Bloating has other symptoms involved, a rounded belly after eating is normal and healthy.. you just don't want it to become too large. You can fast for a day if you wish, but not necessary unless he is having trouble swimming.
It depends on the brand of food you feed, on how much to give to your betta. As well as how old the betta is.
They should be fed at least twice a day, or more if possible- with high quality food that have meat/fish meal (or actual seafood) as the first ingredient.
Some pellets are rather small, and you could feed more of. Some are larger and you would want to feed less. Just keep in mind that feeding once a day you tend to either over feed, or under feed.. and neither is ideal.
If the pellets are the larger ones that are about the size of their eyes, then 2-3 pellets per
meal, twice a day is recommended.
If the pellets are smaller (i.e. the Omega One betta buffet pellets) then you can easily feed anywhere from 5 to 8 per meal, twice a day.
Again, that is for an adult betta (over 1.5 inches body wise- or approx a year old. Keep in mind majority of the bettas you purchase at retailers are only around 3-4 months of age).
Younger bettas will require a smaller portion, but more meals per day then an adult.
If the food is low quality- aka cheap- then the chance of bloating and becoming constipated is higher. But it doesn't mean it will happen as long as you are feeding a good amount.
You will also want to make sure you give them a variety in their diet- high quality pellets are good staples for common keepers, Omega One, New Life Spectrum seem to be the top choices for most keepers. They have good quality ingredients.. I personally feed Omega One for when it's time to feed pellets (or for my very very picky eaters who will only eat pellets (a disadvantage of taking in older bettas sometimes)). I feed anywhere between 4-8 per meal depending on which fish it is- I have all sizes and age ranges.
Some flake food is actually very nutritious- the Omega One betta flakes are actually a bit better then the pellets, just have to know how much to feed and be prepared to remove any uneaten immediately after feeding time.
Frozen foods can be okay, just make sure to get the better brands, as sometimes the freezing process can actually take out a lot of nutrition and makes the food empty calories.
Freeze dried has protein, but lacks in everything else and is considered empty calories as well.. good for a treat if you wish, but I never really gotten into feed FD with mine personally. I have two different types, but they have collected dust over the past year since I prefer healthier treats.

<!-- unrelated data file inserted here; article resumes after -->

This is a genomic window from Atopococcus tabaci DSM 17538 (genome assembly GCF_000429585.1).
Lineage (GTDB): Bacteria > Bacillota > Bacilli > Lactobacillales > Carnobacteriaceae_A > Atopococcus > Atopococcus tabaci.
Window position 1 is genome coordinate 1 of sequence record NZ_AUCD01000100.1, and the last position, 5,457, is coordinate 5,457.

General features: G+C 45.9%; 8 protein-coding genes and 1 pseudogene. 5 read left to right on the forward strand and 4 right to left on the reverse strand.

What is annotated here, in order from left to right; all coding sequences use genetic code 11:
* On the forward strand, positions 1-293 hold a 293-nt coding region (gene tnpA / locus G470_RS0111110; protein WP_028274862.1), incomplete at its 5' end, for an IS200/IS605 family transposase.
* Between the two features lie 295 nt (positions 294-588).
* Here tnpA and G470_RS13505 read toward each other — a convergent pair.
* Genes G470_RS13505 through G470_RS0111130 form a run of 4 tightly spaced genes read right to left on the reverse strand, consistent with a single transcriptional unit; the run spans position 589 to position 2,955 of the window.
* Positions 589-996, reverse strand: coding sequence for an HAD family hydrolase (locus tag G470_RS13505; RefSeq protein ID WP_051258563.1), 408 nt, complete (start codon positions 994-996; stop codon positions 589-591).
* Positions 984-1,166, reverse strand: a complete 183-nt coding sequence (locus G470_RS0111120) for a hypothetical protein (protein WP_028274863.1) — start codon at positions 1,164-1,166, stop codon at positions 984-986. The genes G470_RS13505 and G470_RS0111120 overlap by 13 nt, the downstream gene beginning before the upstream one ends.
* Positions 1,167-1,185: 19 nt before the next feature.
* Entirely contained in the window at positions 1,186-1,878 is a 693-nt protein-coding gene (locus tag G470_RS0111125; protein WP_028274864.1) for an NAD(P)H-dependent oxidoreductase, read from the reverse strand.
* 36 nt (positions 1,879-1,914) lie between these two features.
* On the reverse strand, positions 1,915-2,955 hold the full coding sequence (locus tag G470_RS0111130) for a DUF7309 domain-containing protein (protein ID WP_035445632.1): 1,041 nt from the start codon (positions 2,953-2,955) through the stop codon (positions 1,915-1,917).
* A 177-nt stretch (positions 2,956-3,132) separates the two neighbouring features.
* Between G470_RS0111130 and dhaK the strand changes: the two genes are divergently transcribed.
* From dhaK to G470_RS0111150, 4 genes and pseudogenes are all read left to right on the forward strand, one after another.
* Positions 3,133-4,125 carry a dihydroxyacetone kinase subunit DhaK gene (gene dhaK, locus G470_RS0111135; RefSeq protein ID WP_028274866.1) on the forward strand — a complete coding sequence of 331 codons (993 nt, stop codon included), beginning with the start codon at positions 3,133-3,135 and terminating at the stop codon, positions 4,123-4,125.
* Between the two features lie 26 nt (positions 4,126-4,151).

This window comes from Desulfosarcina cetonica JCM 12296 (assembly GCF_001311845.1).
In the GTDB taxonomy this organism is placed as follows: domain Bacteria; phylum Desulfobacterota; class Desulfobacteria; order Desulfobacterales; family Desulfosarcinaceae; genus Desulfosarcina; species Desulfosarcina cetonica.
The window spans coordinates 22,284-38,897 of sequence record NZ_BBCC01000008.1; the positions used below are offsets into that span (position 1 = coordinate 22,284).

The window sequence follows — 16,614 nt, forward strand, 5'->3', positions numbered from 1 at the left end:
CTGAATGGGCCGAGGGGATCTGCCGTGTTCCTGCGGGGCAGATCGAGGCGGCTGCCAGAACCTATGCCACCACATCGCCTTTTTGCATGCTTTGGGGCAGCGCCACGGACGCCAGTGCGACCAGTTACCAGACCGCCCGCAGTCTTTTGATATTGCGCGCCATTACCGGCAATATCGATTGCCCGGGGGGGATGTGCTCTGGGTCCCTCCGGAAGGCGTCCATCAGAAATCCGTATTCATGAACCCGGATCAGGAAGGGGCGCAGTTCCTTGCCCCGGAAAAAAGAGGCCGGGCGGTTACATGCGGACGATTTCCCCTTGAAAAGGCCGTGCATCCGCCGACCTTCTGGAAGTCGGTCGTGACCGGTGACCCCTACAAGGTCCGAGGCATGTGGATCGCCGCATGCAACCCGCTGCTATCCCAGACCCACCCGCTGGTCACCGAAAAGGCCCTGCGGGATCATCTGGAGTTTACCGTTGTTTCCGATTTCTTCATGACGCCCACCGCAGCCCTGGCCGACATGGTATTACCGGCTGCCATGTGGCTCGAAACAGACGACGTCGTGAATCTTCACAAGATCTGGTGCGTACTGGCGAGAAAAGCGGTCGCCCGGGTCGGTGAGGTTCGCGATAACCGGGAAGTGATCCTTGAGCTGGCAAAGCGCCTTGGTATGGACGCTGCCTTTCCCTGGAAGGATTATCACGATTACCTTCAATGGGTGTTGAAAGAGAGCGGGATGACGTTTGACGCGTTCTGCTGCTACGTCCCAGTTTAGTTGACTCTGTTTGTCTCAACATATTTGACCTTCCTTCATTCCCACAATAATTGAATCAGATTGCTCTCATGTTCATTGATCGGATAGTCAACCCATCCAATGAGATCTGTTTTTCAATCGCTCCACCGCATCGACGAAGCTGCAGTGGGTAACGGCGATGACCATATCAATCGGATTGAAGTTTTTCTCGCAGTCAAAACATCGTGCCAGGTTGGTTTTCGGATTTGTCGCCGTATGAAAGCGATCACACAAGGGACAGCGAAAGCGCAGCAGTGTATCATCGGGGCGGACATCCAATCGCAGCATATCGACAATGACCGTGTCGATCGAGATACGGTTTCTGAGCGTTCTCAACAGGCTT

Live foods are also great, and free... all you need is a decent sized bucket of sorts and a place to put it outside.. fill it with water, twigs, leafs, maybe some grass and you have a nursery for mosquito and daphnia- use a small fish net or a shrimp net and scoop out the larvae, quick rinse under some water and your fish will be in heaven. Natural instinct to eat them will come into play.. fun to watch them chase the food around.
You can also raise your own live food- the fry of live bearer fish (guppies, platies, mollies, etc) can be fed to larger bettas as well for good nutrition, and it gives you a chance to fill the fry's guts with nutritious food that will in turn end up in your betta.
Also there are recipes for homemade food that is awesome to feed, if you wish I can find the posting for it here.
I hope this helps you some.. again, 6-8 pellets a day isn't bad, but make sure it's spread between 2+ feedings, and they are higher quality. Then you won't have to worry about bloating. :)
True bloat you will see difficulty in swimming, tipping (similar to sbd), you may also have constipation that goes with it, etc.
*The 1.5 inch was not meant to say that a betta is an adult at that size, but rather the betta is large enough to feed larger quantities, and less frequent then the younger/smaller bettas*